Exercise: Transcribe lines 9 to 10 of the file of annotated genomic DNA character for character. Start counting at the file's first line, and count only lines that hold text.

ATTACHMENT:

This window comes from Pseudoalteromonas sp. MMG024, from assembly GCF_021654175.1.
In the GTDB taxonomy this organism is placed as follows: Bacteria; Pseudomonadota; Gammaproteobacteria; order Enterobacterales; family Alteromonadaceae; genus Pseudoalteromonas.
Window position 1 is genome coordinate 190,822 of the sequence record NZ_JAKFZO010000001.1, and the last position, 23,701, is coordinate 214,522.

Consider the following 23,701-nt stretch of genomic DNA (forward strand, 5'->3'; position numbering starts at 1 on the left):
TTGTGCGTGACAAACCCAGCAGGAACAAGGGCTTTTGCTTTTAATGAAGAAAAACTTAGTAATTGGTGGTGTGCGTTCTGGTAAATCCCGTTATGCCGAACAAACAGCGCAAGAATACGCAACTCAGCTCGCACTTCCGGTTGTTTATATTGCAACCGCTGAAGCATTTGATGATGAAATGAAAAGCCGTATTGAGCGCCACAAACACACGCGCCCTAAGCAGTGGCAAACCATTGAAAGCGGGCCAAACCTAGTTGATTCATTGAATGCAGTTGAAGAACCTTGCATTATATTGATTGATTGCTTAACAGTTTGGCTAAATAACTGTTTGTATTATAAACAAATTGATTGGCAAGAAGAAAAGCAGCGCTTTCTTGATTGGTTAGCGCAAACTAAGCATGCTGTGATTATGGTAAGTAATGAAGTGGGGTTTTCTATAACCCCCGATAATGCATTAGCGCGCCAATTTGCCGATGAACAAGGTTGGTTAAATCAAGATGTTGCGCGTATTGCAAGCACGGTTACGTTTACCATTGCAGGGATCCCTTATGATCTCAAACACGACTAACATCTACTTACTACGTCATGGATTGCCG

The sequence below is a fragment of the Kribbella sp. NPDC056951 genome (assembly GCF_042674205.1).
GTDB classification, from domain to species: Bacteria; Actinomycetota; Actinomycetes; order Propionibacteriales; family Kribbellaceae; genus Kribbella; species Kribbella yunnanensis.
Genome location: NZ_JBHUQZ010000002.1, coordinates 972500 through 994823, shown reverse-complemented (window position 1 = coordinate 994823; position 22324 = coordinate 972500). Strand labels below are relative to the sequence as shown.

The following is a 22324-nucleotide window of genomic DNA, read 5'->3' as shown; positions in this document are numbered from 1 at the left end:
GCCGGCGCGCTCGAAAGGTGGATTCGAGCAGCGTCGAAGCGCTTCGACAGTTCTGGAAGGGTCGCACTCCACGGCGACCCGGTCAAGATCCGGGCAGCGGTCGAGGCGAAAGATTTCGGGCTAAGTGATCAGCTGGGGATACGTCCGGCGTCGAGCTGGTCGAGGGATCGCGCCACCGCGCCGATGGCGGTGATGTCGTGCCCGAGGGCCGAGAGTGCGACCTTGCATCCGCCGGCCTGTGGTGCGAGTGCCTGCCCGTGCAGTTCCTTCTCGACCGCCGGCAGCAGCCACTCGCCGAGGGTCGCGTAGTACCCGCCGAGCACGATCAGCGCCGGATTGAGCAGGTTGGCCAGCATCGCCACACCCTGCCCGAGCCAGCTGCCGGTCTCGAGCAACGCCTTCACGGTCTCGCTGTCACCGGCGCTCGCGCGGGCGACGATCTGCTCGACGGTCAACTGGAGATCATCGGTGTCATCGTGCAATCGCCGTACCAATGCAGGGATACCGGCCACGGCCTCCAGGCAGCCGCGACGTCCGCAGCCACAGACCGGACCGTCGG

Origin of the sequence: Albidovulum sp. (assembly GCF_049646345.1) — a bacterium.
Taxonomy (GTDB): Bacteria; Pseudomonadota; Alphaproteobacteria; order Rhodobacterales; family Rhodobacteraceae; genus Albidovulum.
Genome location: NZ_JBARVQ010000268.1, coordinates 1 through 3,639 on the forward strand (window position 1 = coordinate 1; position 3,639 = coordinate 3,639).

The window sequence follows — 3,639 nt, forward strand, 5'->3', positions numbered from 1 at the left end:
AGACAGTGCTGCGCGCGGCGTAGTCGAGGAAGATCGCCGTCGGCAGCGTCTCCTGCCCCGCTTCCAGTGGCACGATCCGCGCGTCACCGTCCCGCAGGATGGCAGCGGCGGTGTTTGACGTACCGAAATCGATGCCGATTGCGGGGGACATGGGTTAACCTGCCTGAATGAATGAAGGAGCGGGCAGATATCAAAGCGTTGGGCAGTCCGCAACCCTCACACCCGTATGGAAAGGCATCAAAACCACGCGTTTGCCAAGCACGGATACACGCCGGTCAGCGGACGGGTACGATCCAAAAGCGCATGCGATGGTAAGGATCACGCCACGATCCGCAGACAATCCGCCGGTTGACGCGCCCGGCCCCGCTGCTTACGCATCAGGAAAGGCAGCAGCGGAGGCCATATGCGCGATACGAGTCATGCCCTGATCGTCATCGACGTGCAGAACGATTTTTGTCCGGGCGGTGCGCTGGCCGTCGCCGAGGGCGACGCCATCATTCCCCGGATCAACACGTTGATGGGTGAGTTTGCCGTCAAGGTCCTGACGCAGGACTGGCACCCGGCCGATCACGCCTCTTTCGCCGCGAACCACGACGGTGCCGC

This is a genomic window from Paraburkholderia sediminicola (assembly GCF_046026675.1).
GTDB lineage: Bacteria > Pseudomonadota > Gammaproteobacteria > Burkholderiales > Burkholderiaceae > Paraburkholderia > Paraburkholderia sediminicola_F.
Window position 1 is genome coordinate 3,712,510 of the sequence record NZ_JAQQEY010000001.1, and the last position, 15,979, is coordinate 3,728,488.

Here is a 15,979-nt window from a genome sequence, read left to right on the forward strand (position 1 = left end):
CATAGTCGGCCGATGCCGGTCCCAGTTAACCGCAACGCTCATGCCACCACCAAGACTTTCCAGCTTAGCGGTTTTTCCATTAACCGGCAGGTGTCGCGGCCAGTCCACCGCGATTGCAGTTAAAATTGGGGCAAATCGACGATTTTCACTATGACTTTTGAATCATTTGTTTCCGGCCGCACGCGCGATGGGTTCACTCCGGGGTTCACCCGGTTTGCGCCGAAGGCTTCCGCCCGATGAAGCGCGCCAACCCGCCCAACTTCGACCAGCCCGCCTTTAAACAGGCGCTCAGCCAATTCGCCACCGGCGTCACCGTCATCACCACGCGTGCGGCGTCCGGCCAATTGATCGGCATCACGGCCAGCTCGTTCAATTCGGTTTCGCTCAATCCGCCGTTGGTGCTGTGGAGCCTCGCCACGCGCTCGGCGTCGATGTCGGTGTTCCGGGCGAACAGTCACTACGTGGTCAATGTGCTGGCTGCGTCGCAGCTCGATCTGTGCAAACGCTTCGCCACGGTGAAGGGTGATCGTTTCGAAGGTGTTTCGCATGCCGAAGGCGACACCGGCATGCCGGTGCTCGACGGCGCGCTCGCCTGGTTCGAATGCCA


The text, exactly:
The following is a 22324-nucleotide window of genomic DNA, read 5'->3' as shown; positions in this document are numbered from 1 at the left end:
GCCGGCGCGCTCGAAAGGTGGATTCGAGCAGCGTCGAAGCGCTTCGACAGTTCTGGAAGGGTCGCACTCCACGGCGACCCGGTCAAGATCCGGGCAGCGGTCGAGGCGAAAGATTTCGGGCTAAGTGATCAGCTGGGGATACGTCCGGCGTCGAGCTGGTCGAGGGATCGCGCCACCGCGCCGATGGCGGTGATGTCGTGCCCGAGGGCCGAGAGTGCGACCTTGCATCCGCCGGCCTGTGGTGCGAGTGCCTGCCCGTGCAGTTCCTTCTCGACCGCCGGCAGCAGCCACTCGCCGAGGGTCGCGTAGTACCCGCCGAGCACGATCAGCGCCGGATTGAGCAGGTTGGCCAGCATCGCCACACCCTGCCCGAGCCAGCTGCCGGTCTCGAGCAACGCCTTCACGGTCTCGCTGTCACCGGCGCTCGCGCGGGCGACGATCTGCTCGACGGTCAACTGGAGATCATCGGTGTCATCGTGCAATCGCCGTACCAATGCAGGGATACCGGCCACGGCCTCCAGGCAGCCGCGACGTCCGCAGCCACAGACCGGACCGTCGG